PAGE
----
1st Edition

Slavery and Emotions in the Atlantic World

Edited By Beth R. Wilson, Emily West Copyright 2025
    198 Pages
    by Routledge

    This book explores the history of slavery in the Atlantic World through the lens of emotion. Combining methods from the history of emotions with those from slavery studies often for the first time, this collection provides new and important perspectives on the role that emotion played in various slave societies across the Atlantic World.

    Exploring slavery in Cuba, the United States, and British and French colonies, this book reveals how emotions were central to enslavers’ creation, justification, and perpetuation of the system of slavery. Simultaneously, chapters also evidence the ways in which the enslaved utilised emotion as a form of refusal, resistance, and survival. Finally, the book considers the legacies and afterlives of slavery, including how emotion can inform our understanding of slavery’s longer-term implications.

    Taken together, the studies in this collection highlight the importance of placing emotions firmly at the centre of the study of Atlantic Slavery. This book was originally published as a special issue of the journal Slavery & Abolition.

    Beth R. Wilson and Emily West

    Part I: Slavery’s Emotional Politics, Regimes, and Refuges 


    1. The Poison Pen: Slavery, Poison and Fear in the Antebellum Press
    Erin Austin Dwyer


    2. “Convince them that you are a tyrant [because] the negro must fear:” The Performance and Appearance of Confidence Among the Enslavers of South Carolina and Cuba.
    Liana Beatrice Valerio


    3. ‘Happiness in Havana? Dia de Reyes as an Emotional Refuge in Colonial Cuba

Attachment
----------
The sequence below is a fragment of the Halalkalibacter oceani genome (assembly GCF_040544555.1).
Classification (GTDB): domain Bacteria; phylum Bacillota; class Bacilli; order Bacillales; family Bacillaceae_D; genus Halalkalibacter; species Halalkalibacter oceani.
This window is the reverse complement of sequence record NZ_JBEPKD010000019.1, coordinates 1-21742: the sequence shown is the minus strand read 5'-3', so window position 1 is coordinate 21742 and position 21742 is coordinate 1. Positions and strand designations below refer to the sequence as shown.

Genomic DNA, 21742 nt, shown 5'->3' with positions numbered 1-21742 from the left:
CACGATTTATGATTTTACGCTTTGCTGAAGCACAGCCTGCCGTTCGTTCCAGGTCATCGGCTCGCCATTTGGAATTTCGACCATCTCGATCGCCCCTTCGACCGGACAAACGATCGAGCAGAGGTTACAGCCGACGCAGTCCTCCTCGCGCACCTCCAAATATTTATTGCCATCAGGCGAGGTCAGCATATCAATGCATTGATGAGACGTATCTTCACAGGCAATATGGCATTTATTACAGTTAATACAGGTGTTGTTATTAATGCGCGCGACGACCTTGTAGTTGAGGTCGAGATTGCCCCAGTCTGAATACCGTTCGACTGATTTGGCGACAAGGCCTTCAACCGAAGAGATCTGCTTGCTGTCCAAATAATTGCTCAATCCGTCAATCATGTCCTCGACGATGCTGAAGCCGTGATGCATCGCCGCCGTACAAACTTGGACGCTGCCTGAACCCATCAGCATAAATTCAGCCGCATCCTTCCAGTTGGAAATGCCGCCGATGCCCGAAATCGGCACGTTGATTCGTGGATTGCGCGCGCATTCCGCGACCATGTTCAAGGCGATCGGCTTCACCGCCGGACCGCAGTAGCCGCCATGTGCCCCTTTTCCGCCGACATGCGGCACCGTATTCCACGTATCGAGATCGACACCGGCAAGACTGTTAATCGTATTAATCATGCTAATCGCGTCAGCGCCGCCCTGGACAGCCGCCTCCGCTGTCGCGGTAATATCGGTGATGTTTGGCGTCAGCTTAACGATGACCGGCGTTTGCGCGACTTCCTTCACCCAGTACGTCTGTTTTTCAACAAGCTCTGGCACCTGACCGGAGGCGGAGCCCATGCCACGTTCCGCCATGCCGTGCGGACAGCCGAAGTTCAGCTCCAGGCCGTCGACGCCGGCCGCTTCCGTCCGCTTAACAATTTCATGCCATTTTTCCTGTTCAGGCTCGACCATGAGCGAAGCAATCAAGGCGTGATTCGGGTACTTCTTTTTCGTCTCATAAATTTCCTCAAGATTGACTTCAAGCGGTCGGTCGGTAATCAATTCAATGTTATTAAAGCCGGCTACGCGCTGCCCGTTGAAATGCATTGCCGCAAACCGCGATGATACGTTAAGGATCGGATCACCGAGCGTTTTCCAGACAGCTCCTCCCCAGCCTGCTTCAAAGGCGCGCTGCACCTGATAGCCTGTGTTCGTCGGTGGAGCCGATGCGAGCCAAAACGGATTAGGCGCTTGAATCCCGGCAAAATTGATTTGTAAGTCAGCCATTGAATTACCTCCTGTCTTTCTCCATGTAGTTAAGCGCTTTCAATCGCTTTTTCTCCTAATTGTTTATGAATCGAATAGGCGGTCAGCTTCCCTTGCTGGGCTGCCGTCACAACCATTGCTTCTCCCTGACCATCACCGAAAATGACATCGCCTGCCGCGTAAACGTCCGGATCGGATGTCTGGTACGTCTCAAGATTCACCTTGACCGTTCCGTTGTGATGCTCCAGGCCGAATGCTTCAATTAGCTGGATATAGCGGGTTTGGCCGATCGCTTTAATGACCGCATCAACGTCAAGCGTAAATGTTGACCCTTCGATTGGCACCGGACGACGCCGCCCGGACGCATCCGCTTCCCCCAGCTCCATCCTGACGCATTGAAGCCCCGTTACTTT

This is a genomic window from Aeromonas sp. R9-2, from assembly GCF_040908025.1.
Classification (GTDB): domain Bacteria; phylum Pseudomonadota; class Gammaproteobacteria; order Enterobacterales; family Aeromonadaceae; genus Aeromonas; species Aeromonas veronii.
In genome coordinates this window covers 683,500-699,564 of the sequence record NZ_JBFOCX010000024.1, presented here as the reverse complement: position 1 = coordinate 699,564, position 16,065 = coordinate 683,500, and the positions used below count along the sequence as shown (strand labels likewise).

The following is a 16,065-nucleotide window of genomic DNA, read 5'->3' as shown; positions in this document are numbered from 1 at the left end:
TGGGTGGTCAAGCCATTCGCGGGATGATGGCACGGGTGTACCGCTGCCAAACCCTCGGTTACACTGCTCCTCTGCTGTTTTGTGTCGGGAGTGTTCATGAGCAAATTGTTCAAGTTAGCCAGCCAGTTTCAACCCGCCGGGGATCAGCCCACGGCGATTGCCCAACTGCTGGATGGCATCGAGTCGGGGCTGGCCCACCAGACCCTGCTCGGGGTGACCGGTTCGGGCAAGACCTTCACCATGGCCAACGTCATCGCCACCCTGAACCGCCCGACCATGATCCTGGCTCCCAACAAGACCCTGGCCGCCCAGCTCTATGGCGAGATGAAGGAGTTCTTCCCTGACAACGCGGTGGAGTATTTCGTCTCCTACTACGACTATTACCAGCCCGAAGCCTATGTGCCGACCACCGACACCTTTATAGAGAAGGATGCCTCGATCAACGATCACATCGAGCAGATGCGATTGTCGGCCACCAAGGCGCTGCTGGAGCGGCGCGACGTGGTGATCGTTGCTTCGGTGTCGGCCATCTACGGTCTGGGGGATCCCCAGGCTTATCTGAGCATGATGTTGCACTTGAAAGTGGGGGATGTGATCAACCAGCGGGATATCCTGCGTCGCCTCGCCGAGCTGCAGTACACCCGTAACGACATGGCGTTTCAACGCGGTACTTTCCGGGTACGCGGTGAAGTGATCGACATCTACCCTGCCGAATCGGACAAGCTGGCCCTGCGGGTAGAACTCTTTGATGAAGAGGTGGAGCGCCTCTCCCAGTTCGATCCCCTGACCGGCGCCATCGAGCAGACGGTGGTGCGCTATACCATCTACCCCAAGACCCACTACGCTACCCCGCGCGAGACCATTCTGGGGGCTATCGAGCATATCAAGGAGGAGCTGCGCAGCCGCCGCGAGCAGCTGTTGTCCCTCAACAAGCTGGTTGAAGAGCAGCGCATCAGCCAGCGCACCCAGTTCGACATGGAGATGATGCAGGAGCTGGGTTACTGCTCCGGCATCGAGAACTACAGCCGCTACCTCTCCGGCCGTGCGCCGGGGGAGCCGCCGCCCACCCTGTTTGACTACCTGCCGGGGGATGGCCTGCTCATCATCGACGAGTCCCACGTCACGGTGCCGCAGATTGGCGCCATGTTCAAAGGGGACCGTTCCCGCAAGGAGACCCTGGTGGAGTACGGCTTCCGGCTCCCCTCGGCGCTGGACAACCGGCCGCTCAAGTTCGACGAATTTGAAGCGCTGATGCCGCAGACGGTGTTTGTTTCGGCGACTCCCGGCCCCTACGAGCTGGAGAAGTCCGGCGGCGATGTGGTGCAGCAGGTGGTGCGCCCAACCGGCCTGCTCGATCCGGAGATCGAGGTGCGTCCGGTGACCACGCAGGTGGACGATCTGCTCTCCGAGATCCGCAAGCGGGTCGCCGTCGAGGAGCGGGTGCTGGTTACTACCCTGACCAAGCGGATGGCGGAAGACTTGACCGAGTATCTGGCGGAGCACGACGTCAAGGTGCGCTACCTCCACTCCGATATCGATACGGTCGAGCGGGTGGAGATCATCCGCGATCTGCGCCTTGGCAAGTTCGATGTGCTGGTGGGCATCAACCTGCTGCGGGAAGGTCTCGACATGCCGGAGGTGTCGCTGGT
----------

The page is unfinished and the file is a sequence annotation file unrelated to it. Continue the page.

Will Perez


    Part II: Enslaved Relationships and Affective Ties in the U.S.


    4. “Horrible enough to stir a man’s soul”: Enslaved Men, Emotions, and Heterosexual Intimacy in the Antebellum US South

    Kaisha Esty


    5. “Her Work of Love”: Forced Separations, Maternal Grief, and Enslaved Mothers’ Emotional Practices in the Antebellum US South

    Beth R. Wilson


    6. “She died from grief”: Trauma and Emotion in Information Wanted Advertisements
    Katherine Burns


    Part III: Enslaved People’s Emotional Vocabularies and Expressions


    7. Trials of Enslavers in Former French Colonies in the Eighteenth and Nineteenth Centuries: Testimonies of the Enslaved between Gratitude and Fear
    Teresa Göltl

    8. Enslavement, Emotions and Oppositional Insolence in the Slave Society of British Guiana

    Gordon Gill


    Part IV: Emotions and the Afterlives of Slavery


    9.Memory, Trauma and ‘Affective Autonomy’: Displaying Emotion and Trauma at the International Slavery Museum
    Matthew Jones


    10. ‘Whose Emotions?’

    Hannah Cusworth



    Beth Wilson is BA funded Postdoctoral Researcher at the University of Reading, UK, specialising in the history of slavery in the US South and the history of emotions.

    Emily West is Professor of American history at the University of Reading, UK, specialising in the history of slavery, gender, and women in the antebellum US South.